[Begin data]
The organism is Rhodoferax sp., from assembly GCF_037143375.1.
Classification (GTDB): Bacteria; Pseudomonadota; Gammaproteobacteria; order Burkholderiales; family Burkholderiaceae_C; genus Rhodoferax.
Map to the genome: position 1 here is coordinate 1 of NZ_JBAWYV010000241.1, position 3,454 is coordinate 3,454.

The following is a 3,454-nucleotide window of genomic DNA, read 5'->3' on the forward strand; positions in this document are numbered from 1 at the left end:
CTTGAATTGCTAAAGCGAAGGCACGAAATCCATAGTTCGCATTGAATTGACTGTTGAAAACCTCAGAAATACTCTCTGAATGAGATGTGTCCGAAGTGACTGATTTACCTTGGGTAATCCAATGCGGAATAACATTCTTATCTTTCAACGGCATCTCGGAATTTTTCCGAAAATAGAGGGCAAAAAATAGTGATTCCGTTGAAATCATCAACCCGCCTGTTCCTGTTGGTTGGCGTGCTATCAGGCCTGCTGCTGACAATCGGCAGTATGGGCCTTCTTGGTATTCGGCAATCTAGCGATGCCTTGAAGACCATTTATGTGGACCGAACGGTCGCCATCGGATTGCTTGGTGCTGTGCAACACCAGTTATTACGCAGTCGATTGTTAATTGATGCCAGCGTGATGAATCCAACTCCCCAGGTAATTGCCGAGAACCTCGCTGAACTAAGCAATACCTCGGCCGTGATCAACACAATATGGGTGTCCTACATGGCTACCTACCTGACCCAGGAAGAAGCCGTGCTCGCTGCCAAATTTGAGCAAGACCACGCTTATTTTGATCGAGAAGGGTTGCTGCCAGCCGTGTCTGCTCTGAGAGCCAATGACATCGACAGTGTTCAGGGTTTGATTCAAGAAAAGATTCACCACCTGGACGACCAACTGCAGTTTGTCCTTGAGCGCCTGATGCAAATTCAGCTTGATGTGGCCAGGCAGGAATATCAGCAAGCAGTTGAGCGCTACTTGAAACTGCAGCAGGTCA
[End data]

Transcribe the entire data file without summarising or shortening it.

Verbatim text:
The organism is Rhodoferax sp., from assembly GCF_037143375.1.
Classification (GTDB): Bacteria; Pseudomonadota; Gammaproteobacteria; order Burkholderiales; family Burkholderiaceae_C; genus Rhodoferax.
Map to the genome: position 1 here is coordinate 1 of NZ_JBAWYV010000241.1, position 3,454 is coordinate 3,454.

The following is a 3,454-nucleotide window of genomic DNA, read 5'->3' on the forward strand; positions in this document are numbered from 1 at the left end:
CTTGAATTGCTAAAGCGAAGGCACGAAATCCATAGTTCGCATTGAATTGACTGTTGAAAACCTCAGAAATACTCTCTGAATGAGATGTGTCCGAAGTGACTGATTTACCTTGGGTAATCCAATGCGGAATAACATTCTTATCTTTCAACGGCATCTCGGAATTTTTCCGAAAATAGAGGGCAAAAAATAGTGATTCCGTTGAAATCATCAACCCGCCTGTTCCTGTTGGTTGGCGTGCTATCAGGCCTGCTGCTGACAATCGGCAGTATGGGCCTTCTTGGTATTCGGCAATCTAGCGATGCCTTGAAGACCATTTATGTGGACCGAACGGTCGCCATCGGATTGCTTGGTGCTGTGCAACACCAGTTATTACGCAGTCGATTGTTAATTGATGCCAGCGTGATGAATCCAACTCCCCAGGTAATTGCCGAGAACCTCGCTGAACTAAGCAATACCTCGGCCGTGATCAACACAATATGGGTGTCCTACATGGCTACCTACCTGACCCAGGAAGAAGCCGTGCTCGCTGCCAAATTTGAGCAAGACCACGCTTATTTTGATCGAGAAGGGTTGCTGCCAGCCGTGTCTGCTCTGAGAGCCAATGACATCGACAGTGTTCAGGGTTTGATTCAAGAAAAGATTCACCACCTGGACGACCAACTGCAGTTTGTCCTTGAGCGCCTGATGCAAATTCAGCTTGATGTGGCCAGGCAGGAATATCAGCAAGCAGTTGAGCGCTACTTGAAACTGCAGCAGGTCA